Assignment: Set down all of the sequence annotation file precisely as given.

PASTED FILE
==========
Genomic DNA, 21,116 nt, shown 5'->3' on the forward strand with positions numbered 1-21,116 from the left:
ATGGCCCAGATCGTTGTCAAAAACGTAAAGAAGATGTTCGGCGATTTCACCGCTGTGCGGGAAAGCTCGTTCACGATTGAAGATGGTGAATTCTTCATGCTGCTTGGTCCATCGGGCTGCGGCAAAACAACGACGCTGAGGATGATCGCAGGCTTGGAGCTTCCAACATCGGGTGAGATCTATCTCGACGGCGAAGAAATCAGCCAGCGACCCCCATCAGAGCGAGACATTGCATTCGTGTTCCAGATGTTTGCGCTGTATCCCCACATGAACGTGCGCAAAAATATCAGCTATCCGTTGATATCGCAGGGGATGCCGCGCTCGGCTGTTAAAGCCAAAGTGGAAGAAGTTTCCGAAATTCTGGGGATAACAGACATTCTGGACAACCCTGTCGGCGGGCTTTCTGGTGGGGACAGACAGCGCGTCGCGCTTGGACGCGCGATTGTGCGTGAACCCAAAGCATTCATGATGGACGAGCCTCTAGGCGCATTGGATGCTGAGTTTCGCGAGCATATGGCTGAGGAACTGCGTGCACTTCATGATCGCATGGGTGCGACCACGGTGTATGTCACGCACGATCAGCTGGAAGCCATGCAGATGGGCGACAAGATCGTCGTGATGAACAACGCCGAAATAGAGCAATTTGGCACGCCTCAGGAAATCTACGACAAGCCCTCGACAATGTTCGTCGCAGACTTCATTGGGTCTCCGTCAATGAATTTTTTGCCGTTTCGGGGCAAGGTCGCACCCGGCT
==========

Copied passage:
Genomic DNA, 21,116 nt, shown 5'->3' on the forward strand with positions numbered 1-21,116 from the left:
ATGGCCCAGATCGTTGTCAAAAACGTAAAGAAGATGTTCGGCGATTTCACCGCTGTGCGGGAAAGCTCGTTCACGATTGAAGATGGTGAATTCTTCATGCTGCTTGGTCCATCGGGCTGCGGCAAAACAACGACGCTGAGGATGATCGCAGGCTTGGAGCTTCCAACATCGGGTGAGATCTATCTCGACGGCGAAGAAATCAGCCAGCGACCCCCATCAGAGCGAGACATTGCATTCGTGTTCCAGATGTTTGCGCTGTATCCCCACATGAACGTGCGCAAAAATATCAGCTATCCGTTGATATCGCAGGGGATGCCGCGCTCGGCTGTTAAAGCCAAAGTGGAAGAAGTTTCCGAAATTCTGGGGATAACAGACATTCTGGACAACCCTGTCGGCGGGCTTTCTGGTGGGGACAGACAGCGCGTCGCGCTTGGACGCGCGATTGTGCGTGAACCCAAAGCATTCATGATGGACGAGCCTCTAGGCGCATTGGATGCTGAGTTTCGCGAGCATATGGCTGAGGAACTGCGTGCACTTCATGATCGCATGGGTGCGACCACGGTGTATGTCACGCACGATCAGCTGGAAGCCATGCAGATGGGCGACAAGATCGTCGTGATGAACAACGCCGAAATAGAGCAATTTGGCACGCCTCAGGAAATCTACGACAAGCCCTCGACAATGTTCGTCGCAGACTTCATTGGGTCTCCGTCAATGAATTTTTTGCCGTTTCGGGGCAAGGTCGCACCCGGCT